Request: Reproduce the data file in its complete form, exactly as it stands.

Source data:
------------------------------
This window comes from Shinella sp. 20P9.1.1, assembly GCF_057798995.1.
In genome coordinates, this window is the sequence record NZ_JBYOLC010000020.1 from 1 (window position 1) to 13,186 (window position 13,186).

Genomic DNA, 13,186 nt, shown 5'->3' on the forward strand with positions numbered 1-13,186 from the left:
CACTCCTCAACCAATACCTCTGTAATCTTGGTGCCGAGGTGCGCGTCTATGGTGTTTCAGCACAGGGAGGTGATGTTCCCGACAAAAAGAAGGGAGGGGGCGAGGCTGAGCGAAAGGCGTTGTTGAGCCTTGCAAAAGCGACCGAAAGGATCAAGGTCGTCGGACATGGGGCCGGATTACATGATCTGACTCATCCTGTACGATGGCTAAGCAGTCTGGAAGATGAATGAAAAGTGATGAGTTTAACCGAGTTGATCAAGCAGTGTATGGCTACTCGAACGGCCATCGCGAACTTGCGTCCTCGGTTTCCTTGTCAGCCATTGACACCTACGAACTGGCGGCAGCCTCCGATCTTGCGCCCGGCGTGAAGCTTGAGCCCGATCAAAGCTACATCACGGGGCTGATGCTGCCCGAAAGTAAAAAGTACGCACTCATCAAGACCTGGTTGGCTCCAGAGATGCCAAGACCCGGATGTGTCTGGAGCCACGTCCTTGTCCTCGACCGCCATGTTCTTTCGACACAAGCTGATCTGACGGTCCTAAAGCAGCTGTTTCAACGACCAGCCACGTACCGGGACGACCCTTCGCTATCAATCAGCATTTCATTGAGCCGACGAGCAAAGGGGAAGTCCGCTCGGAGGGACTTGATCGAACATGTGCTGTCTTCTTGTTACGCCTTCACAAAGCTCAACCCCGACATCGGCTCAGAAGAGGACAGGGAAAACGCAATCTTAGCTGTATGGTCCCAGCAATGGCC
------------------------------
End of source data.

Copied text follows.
This window comes from Shinella sp. 20P9.1.1, assembly GCF_057798995.1.
In genome coordinates, this window is the sequence record NZ_JBYOLC010000020.1 from 1 (window position 1) to 13,186 (window position 13,186).

Genomic DNA, 13,186 nt, shown 5'->3' on the forward strand with positions numbered 1-13,186 from the left:
CACTCCTCAACCAATACCTCTGTAATCTTGGTGCCGAGGTGCGCGTCTATGGTGTTTCAGCACAGGGAGGTGATGTTCCCGACAAAAAGAAGGGAGGGGGCGAGGCTGAGCGAAAGGCGTTGTTGAGCCTTGCAAAAGCGACCGAAAGGATCAAGGTCGTCGGACATGGGGCCGGATTACATGATCTGACTCATCCTGTACGATGGCTAAGCAGTCTGGAAGATGAATGAAAAGTGATGAGTTTAACCGAGTTGATCAAGCAGTGTATGGCTACTCGAACGGCCATCGCGAACTTGCGTCCTCGGTTTCCTTGTCAGCCATTGACACCTACGAACTGGCGGCAGCCTCCGATCTTGCGCCCGGCGTGAAGCTTGAGCCCGATCAAAGCTACATCACGGGGCTGATGCTGCCCGAAAGTAAAAAGTACGCACTCATCAAGACCTGGTTGGCTCCAGAGATGCCAAGACCCGGATGTGTCTGGAGCCACGTCCTTGTCCTCGACCGCCATGTTCTTTCGACACAAGCTGATCTGACGGTCCTAAAGCAGCTGTTTCAACGACCAGCCACGTACCGGGACGACCCTTCGCTATCAATCAGCATTTCATTGAGCCGACGAGCAAAGGGGAAGTCCGCTCGGAGGGACTTGATCGAACATGTGCTGTCTTCTTGTTACGCCTTCACAAAGCTCAACCCCGACATCGGCTCAGAAGAGGACAGGGAAAACGCAATCTTAGCTGTATGGTCCCAGCAATGGCC